Plaid’s 2023 Fintech Prediction: U.S. Open Banking Legislation Will Cause Major Market Shift
By W.B. King
Noting that open banking has been a successful model in Europe for a number of years, Plaid’s Co-founder and CEO Zach Perret believes scheduled updates to the Dodd-Frank Act (section 1033) will move the needle in the United States.
“I expect that when this rule gets written and the structure is finally in place, we are going to see an enforcement of open banking standards within the United States [this year], which I’m incredibly excited for,” Perret said during a webinar hosted by Plaid, taking place in mid-January, 2023.
The San Francisco-based Plaid builds data transfer networks that power fintech and digital finance products. Founded in 2013, and with a network covering 11,000 financial institutions across the U.S., Canada, United Kingdom and Europe, Plaid counts MSU Federal Credit Union, Venmo and SoFi among its customers.
Personal Financial Data Rights
In October 2022, the Consumer Financial Protection Bureau (CFPB) outlined options to “strengthen consumers’ access to, and control over, their financial data as a first step before issuing a proposed data rights rule that would implement section 1033 of the Dodd-Frank Act.”
Among these options is considering the ability for consumers to “more easily and safely walk away from companies offering bad products and poor service and move towards companies competing for their business with alternate or innovative products and services.”
CFPB’s Director Rohit Chopra said in a statement: “Dominant firms shouldn’t be able to hoard our personal data and appropriate the value to themselves,” he continued. “The CFPB’s personal financial data rights rulemaking has the potential to jumpstart competition, giving Americans new options for financial products.”
According to the CFPB, the rule-making process includes seeking feedback from small entities on the proposals under consideration no later than January 25, 2023. After feedback is aggregated, the panel is scheduled to prepare a report on the input received and develop a proposed rule.
While Perret acknowledged that an agreed upon open banking regulation will take “a lot to work to get there,” he remains optimistic. “Between the regulators, the banks, the fintechs — there is a lot of consultation and conversation going on, but I think this is the year.”
Joining Perret on the webinar was Plaid’s Head of Financial Access Ginger Baker, who holds a slightly different view.
“I want to be a little bit contrarian for the purposes of debate, but I don’t think open banking will become a reality in the U.S. this year because I already think open banking and open finance are already a reality in the U.S.,” she said. “So even though the regulation might not be in place or may not be solidified, I actually think the market and the people have spoken.”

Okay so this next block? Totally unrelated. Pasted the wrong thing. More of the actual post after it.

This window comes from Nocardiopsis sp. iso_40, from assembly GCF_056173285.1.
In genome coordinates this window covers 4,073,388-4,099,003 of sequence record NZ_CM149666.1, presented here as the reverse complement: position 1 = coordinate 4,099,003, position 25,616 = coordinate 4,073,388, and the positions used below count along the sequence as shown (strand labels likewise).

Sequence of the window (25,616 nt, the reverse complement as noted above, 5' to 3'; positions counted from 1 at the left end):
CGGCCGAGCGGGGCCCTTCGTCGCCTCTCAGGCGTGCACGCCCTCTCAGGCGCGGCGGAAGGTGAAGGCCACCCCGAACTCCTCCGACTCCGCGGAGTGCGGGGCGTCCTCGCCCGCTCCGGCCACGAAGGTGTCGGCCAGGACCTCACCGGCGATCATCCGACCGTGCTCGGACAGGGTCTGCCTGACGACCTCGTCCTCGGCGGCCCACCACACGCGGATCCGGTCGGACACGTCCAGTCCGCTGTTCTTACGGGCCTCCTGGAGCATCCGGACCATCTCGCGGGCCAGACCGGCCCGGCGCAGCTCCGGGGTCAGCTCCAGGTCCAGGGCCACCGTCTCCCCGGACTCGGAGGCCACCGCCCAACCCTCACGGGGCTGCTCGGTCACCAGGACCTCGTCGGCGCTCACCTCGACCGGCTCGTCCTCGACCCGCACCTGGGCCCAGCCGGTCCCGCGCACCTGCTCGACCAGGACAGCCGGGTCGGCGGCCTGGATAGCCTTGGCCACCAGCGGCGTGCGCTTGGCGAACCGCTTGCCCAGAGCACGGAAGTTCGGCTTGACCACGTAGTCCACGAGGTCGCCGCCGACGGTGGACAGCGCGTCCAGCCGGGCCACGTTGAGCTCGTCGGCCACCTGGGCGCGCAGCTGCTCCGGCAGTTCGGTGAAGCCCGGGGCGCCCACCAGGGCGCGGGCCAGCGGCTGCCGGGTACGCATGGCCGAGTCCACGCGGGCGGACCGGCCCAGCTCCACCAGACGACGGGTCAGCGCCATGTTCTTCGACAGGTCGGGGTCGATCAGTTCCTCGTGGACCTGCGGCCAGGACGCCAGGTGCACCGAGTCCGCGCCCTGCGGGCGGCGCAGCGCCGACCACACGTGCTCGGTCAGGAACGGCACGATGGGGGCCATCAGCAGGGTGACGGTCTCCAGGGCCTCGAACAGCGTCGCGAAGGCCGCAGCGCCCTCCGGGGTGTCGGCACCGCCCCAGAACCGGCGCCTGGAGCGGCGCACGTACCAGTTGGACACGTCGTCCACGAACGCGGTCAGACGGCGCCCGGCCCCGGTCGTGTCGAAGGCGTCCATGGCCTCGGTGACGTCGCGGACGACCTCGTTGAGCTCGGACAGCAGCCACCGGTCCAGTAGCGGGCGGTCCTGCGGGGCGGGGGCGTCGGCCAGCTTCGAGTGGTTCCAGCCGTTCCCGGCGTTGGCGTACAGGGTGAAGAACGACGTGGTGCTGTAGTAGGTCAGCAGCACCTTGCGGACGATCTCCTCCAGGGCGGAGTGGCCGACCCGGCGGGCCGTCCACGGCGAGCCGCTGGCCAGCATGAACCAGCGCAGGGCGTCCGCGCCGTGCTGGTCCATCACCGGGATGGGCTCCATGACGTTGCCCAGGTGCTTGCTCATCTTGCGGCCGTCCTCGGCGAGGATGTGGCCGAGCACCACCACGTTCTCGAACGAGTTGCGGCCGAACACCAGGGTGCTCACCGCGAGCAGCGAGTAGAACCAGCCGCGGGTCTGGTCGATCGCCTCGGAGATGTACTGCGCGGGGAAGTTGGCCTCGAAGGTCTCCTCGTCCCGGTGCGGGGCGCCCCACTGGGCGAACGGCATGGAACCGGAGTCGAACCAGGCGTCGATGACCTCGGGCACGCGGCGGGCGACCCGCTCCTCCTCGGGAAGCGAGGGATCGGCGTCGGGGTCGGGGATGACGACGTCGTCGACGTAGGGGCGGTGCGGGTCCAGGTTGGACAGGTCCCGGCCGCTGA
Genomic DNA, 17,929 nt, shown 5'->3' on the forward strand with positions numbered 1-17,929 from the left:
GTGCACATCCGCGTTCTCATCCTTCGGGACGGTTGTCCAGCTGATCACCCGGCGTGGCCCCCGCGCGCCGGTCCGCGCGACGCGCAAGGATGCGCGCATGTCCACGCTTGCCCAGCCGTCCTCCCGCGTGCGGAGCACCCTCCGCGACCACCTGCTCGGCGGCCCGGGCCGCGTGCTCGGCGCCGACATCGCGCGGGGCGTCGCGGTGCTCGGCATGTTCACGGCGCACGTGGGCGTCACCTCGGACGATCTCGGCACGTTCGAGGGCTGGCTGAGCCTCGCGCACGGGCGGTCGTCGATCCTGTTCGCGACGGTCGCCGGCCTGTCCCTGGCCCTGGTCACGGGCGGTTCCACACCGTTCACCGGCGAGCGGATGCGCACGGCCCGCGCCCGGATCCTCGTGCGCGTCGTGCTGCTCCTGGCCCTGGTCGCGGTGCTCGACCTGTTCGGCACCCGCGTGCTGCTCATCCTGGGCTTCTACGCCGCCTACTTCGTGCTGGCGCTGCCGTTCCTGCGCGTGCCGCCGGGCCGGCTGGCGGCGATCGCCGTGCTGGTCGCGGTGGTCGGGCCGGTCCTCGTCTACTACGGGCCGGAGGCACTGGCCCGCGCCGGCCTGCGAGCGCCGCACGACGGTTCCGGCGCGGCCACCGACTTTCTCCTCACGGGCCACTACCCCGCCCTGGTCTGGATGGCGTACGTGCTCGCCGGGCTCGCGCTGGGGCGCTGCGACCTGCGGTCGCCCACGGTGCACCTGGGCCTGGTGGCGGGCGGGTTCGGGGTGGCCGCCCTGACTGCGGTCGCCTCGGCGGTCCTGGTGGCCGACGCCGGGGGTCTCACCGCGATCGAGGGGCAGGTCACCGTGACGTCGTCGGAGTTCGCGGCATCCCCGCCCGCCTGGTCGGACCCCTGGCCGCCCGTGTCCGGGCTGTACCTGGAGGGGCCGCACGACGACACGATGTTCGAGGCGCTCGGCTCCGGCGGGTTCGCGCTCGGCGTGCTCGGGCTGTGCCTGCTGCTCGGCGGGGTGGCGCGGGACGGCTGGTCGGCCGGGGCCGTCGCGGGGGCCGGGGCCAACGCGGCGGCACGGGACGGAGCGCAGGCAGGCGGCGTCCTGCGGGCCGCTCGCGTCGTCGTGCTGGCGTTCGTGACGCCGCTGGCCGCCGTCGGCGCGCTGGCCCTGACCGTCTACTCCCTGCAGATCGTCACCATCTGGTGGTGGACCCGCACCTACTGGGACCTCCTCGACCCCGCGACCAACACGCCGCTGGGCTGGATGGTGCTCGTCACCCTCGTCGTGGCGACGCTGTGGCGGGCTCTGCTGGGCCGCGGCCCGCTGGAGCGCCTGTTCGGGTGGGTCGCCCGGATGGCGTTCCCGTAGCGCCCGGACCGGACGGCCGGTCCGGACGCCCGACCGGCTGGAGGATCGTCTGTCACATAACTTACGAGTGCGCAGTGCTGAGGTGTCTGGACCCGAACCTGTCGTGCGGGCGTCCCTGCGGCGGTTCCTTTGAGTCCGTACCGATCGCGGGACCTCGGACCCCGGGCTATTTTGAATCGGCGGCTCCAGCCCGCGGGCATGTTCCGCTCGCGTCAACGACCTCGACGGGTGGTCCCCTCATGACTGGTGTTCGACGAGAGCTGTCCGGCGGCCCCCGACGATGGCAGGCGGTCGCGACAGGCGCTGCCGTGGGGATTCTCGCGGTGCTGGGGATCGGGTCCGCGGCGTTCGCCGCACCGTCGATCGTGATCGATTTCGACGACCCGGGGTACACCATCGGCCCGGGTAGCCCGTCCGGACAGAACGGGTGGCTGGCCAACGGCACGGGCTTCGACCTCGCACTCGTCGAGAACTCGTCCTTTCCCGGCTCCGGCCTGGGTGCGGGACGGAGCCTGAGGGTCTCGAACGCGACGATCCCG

Juxtaposing the European open banking model, Baker applauds the U.S. approach to regulation.
“This is really healthy because they have allowed the market — people and businesses — to evolve and innovate along with some guidance along the way,” she continued. “But they are using consumer demand to exemplify the kinds of things fintech can do and then use those examples to help shape the policy.”
Fundamental Phase Shift
Plaid’s Head of Policy John Pitts told the webinar’s audience that the company will be submitting a 115 page document to the CFBP in support of section 1033 of the Dodd-Frank Act.
“This regulation will create a fundamental phase shift because what the CFPB has proposed in their initial proposal really comes down to two basic things that matter,” Pitts said. “One, the consumer does fundamentally have a right to access their financial data wherever it is, and two, it has to work basically 100% of the time.”
To better define the “profound” market shift he foresees, Pitts said, “Your best open banking experience today, which I know is on Plaid, is going to be your median experience in open finance experience next year, and your best open finance experience next year is going to be your median open finance experience in 2025.”
Pitts then half-joked to Perret: “Now Zach, please have the engineers cash that check I just wrote…but it is a phase shift that you [the public] don’t even realize what the impact is going to be — it’s going to be dirt roads to superhighways.”
Taking Pitts' comments in stride, Perret responded with a smile: “No pressure, but we have to substantially improve the products overall. I think the direction is clear: Open banking is here to stay. It’s just a question of how good it can possibly get and that makes me really excited.”
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